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Abstract: The Application of Geographic Information Systems Technology to Geologic, Hydrogeologic, and Environmental Research

Berry H. Tew, Daniel G. Irvin

Spatially-referenced data are of primary importance in nearly all aspects of geological and hydrogeological research. In undertaking such research, it is fundamental that observations and phenomena be located in a georeferenced coordinate system in order to understand and visualize the distribution of these data and to discern their relationships to other observations and phenomena. For this reason, geologic studies are particularly well suited to take advantage of computer-based geographic information system (GIS) technology, which combines the data input, storage, retrieval, analysis, and manipulation functions of a relational database with automated mapping and data visualization capability. GIS allows data to be analyzed and visualized in ways that would be too time consuming, too cost prohibitive, or nearly impossible to perform using other methods. Geological applications for GIS and related technology range from basic management of locational data (e.g., water or hydrocarbon well locations, sample localities, land holdings, etc.) and associated attribute information to detailed geologic mapping and complex analyses and modeling of hydrocarbon reservoirs, aquifer systems, or drainage basins.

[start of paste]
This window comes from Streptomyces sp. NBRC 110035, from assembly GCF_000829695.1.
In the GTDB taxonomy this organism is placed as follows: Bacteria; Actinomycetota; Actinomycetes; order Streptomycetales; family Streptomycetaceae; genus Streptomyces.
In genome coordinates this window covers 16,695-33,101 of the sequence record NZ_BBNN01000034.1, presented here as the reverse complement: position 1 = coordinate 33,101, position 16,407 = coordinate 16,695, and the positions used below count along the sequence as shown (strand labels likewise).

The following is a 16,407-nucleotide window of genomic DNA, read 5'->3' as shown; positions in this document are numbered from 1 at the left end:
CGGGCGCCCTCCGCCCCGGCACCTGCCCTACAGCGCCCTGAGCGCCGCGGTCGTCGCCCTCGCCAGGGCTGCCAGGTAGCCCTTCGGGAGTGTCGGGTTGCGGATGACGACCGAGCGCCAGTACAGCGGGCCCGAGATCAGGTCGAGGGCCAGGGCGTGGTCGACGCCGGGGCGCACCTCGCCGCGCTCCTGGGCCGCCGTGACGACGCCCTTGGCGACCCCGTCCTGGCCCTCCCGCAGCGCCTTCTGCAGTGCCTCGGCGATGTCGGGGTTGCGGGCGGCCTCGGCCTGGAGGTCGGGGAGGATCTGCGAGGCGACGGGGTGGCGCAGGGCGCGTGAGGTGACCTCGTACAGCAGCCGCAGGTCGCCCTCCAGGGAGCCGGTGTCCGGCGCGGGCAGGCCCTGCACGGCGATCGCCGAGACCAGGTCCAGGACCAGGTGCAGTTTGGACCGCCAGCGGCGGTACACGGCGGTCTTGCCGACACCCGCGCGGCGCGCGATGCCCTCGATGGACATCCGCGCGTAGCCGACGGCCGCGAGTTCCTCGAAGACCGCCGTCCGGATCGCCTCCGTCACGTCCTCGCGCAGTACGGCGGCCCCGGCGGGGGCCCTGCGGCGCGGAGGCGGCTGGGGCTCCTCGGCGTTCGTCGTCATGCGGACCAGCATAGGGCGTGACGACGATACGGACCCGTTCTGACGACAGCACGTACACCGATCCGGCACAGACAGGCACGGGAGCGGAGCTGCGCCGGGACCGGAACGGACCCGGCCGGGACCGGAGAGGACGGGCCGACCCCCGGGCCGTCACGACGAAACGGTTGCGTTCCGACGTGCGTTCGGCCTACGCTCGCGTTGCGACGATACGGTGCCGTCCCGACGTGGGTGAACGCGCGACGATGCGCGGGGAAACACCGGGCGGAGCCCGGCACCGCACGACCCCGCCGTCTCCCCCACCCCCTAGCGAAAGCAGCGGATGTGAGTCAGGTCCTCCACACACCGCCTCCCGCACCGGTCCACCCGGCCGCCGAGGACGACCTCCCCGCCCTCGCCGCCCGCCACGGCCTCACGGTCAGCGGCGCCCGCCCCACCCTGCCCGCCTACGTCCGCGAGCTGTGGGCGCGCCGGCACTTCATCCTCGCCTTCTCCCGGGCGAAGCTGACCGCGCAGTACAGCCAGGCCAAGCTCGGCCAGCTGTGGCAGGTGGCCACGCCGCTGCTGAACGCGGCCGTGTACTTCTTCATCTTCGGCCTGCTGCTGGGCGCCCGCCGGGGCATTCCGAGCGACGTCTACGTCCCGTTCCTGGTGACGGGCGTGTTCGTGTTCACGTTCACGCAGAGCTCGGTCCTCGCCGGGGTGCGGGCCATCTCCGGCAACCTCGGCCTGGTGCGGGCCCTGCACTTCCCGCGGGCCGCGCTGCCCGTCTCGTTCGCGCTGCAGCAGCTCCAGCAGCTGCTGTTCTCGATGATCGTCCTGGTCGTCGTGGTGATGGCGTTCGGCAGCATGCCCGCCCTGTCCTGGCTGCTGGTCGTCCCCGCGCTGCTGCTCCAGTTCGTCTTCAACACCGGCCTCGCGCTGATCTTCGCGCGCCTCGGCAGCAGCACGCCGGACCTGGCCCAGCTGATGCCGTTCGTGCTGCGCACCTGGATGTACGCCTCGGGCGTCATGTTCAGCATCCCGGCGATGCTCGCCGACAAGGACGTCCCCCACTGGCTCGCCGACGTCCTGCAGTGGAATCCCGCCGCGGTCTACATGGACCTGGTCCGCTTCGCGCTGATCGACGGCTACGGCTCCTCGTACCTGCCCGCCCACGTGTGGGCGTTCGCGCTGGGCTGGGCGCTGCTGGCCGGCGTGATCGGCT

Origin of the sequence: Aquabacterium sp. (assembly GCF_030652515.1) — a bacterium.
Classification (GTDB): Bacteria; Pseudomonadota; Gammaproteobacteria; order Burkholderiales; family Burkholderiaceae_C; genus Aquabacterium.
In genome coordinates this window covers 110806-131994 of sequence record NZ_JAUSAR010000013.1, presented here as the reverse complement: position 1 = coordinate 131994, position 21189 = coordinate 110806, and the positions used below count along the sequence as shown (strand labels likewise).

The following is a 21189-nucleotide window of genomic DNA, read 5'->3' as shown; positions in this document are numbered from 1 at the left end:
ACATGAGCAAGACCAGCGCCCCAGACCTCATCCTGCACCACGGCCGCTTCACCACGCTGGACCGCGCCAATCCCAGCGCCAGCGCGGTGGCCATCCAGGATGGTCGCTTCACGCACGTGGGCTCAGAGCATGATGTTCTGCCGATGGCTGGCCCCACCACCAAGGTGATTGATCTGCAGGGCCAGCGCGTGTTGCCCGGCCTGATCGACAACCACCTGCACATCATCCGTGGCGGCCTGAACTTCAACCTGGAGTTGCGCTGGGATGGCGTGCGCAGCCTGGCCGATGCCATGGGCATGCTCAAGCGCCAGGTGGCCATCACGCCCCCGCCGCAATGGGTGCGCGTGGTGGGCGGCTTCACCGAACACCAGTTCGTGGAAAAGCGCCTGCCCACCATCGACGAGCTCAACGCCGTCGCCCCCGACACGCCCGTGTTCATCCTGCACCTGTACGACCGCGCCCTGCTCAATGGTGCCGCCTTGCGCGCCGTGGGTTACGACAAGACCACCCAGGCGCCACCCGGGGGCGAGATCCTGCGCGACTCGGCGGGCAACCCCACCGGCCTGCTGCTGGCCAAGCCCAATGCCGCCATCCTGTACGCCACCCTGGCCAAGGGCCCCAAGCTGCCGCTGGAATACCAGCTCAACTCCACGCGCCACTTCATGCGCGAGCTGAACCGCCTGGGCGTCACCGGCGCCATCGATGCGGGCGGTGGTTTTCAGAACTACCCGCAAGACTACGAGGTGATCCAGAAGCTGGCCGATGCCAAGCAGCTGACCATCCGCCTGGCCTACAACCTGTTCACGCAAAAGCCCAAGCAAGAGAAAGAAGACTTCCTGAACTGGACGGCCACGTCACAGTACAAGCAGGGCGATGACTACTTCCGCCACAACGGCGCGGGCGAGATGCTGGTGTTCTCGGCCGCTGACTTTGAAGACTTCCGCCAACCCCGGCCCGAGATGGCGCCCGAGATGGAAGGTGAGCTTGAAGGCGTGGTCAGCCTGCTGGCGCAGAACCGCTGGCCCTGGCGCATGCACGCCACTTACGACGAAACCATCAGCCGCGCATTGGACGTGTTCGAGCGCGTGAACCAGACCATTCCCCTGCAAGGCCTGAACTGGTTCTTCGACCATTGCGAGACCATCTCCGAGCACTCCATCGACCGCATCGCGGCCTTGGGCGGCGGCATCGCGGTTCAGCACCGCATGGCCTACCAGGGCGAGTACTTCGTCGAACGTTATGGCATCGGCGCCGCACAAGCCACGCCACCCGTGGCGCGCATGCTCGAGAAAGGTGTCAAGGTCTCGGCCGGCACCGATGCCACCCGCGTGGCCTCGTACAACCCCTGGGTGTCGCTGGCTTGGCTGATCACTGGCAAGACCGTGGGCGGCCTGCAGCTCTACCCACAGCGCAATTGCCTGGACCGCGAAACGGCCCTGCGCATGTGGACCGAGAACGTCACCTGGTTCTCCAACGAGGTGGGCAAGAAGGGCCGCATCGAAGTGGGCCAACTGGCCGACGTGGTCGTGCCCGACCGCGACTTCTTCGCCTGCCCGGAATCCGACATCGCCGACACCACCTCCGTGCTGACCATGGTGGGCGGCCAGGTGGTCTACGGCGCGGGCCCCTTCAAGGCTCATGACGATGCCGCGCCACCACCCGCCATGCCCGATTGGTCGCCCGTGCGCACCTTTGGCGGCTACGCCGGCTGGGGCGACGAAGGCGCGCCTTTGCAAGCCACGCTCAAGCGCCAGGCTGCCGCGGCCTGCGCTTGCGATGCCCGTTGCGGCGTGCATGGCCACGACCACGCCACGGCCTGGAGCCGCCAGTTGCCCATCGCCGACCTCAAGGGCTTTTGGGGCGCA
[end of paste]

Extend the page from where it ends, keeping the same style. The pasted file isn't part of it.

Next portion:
The Geological Survey of Alabama (GSA) has implemented GIS with the primary near-term function of supporting and

enhancing our geological and hydrogeological research programs. Current research applications include monitoring and modeling of nonpoint source pollutant loadings to aquifer systems and drainage basins, delineation of public water supply wellhead protection areas, hydrogeologic flow modeling, and environmental monitoring. Examples from these studies serve to illustrate the applicability and efficiency of the GIS approach to geologic research.

AAPG Search and Discovery Article #90983©1994 GCAGS and Gulf Coast SEPM 44th Annual Meeting, Austin, Texas, October 6-7, 1994